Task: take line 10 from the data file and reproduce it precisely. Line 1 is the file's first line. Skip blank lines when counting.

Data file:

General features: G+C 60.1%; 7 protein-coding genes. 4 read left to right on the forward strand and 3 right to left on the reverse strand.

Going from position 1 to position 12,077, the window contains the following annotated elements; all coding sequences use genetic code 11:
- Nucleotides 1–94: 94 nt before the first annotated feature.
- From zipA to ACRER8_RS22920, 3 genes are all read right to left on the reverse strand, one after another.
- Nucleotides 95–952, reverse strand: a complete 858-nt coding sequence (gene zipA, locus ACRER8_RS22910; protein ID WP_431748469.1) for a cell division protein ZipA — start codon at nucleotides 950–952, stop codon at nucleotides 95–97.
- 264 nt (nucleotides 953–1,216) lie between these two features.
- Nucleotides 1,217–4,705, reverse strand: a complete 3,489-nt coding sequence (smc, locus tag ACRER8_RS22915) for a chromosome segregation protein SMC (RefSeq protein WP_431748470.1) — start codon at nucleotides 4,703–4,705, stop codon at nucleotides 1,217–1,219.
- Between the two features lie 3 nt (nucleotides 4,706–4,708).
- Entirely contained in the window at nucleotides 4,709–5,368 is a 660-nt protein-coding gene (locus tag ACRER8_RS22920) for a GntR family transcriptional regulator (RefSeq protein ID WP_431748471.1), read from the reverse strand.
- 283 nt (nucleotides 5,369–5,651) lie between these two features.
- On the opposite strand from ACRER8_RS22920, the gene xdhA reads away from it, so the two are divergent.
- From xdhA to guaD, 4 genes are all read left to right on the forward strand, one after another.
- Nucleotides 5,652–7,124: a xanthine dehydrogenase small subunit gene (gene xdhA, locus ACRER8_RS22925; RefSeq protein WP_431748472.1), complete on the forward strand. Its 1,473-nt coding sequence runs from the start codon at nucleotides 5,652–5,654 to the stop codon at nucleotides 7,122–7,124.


- 283 nt (nucleotides 5,369–5,651) lie between these two features.